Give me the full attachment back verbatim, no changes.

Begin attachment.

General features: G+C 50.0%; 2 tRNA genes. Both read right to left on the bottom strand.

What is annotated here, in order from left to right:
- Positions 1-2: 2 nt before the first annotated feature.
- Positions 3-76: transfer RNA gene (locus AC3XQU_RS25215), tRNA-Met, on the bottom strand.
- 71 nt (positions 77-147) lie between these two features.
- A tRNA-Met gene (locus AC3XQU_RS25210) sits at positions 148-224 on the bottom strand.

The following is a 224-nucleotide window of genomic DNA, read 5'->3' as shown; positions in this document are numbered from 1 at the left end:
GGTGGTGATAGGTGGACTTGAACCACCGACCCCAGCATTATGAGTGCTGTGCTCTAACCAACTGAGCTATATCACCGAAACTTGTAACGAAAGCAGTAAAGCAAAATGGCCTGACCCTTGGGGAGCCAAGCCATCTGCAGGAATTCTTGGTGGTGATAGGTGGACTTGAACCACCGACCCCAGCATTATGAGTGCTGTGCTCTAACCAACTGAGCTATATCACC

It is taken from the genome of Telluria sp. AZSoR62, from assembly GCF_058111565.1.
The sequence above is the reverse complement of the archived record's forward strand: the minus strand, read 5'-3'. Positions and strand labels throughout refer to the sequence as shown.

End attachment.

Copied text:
General features: G+C 50.0%; 2 tRNA genes. Both read right to left on the bottom strand.

What is annotated here, in order from left to right:
- Positions 1-2: 2 nt before the first annotated feature.
- Positions 3-76: transfer RNA gene (locus AC3XQU_RS25215), tRNA-Met, on the bottom strand.
- 71 nt (positions 77-147) lie between these two features.
- A tRNA-Met gene (locus AC3XQU_RS25210) sits at positions 148-224 on the bottom strand.

The following is a 224-nucleotide window of genomic DNA, read 5'->3' as shown; positions in this document are numbered from 1 at the left end:
GGTGGTGATAGGTGGACTTGAACCACCGACCCCAGCATTATGAGTGCTGTGCTCTAACCAACTGAGCTATATCACCGAAACTTGTAACGAAAGCAGTAAAGCAAAATGGCCTGACCCTTGGGGAGCCAAGCCATCTGCAGGAATTCTTGGTGGTGATAGGTGGACTTGAACCACCGACCCCAGCATTATGAGTGCTGTGCTCTAACCAACTGAGCTATATCACC

It is taken from the genome of Telluria sp. AZSoR62, from assembly GCF_058111565.1.
The sequence above is the reverse complement of the archived record's forward strand: the minus strand, read 5'-3'. Positions and strand labels throughout refer to the sequence as shown.